By Melanie Goodfellow
Senior International Film Correspondent
Andrew Dominik shared his thoughts on the unexpected backlash against his Marylin Monroe drama Blonde during an In-Conversation event at the Red Sea International Film Festival on Sunday.
The feature, starring Ana de Armas as the tragic, iconic actress, divided critics when it world premiered at the Venice Film Festival in September and then received an avalanche of criticism when it dropped on Netflix on September 28.
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He admitted he had been taken aback by the response at first.
“I was expecting critical success, and then that no one would see the film. That’s what I’m kind of used to, films that have a positive critical reaction, and then people don’t see it. Blonde was kind of the opposite, at least in America,” said Dominik.
“America was where it was worst. They hated the movie. They were angry about the film. They were outraged by the film, but a lot of people saw it, so, I was kind of surprised by it.”
Dominik said he had not let the criticism get to him.
“Criticism only hurts if you agree with it. And I didn’t really agree with any of it. I think the film is great,” he said.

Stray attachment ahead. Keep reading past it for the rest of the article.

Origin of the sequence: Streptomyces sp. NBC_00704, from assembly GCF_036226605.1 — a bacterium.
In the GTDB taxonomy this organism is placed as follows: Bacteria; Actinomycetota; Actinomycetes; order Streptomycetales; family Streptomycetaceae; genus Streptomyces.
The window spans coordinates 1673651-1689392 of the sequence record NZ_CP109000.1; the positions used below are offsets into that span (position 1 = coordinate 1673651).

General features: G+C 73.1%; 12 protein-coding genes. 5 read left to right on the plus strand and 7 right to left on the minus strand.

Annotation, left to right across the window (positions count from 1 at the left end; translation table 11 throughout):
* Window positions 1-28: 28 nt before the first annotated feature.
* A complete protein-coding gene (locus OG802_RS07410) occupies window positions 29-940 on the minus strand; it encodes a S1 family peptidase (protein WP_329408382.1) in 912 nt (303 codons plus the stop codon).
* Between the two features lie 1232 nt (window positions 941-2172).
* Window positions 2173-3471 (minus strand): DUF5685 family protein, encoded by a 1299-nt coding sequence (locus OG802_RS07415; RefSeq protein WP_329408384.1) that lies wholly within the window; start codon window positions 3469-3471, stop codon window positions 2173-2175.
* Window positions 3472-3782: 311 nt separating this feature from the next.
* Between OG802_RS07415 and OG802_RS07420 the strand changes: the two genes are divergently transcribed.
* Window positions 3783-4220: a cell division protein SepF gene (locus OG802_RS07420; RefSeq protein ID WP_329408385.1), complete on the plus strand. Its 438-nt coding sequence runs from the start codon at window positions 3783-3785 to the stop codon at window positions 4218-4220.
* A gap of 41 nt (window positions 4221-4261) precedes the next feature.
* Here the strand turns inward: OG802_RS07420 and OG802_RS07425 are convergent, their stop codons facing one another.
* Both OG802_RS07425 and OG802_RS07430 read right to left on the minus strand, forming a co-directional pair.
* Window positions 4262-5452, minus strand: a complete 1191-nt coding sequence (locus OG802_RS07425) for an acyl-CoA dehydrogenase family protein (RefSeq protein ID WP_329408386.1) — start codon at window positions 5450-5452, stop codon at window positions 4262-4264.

“You can’t really do other people’s thinking for them but I think when it comes to an iconic American, what they want is hagiographies, they want the celebration of that person, and a celebration of that person according to the mores of the time,” he said.
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He suggested his portrait of Monroe had not chimed with themes of female empowerment that are popular right now.
“We’re living at a time where it’s very important to present women as empowered, and they want to reinvent Marilyn Monroe as an empowered woman, you know, that’s what they want to see,” he continued.
“And if you’re not showing them that then it upsets them,” he added. “Americans don’t really like you to monkey with their myths too much. They very often want to jump to the solution without actually looking at any of the trauma.”
Dominik batted back suggestions by critics of the film that he had exploited Monroe.
“This is kind of strange because she is dead. The movie doesn’t make any difference to her in one way or another,” he said.
“What they really mean is that the film exploited their memory of her or their image of her, which is fair enough. That’s the whole idea of the movie, it’s trying to take the iconography of her life and put it into the service of something else. It’s trying to take things that you’re familiar with and turn the meaning of them inside out.”
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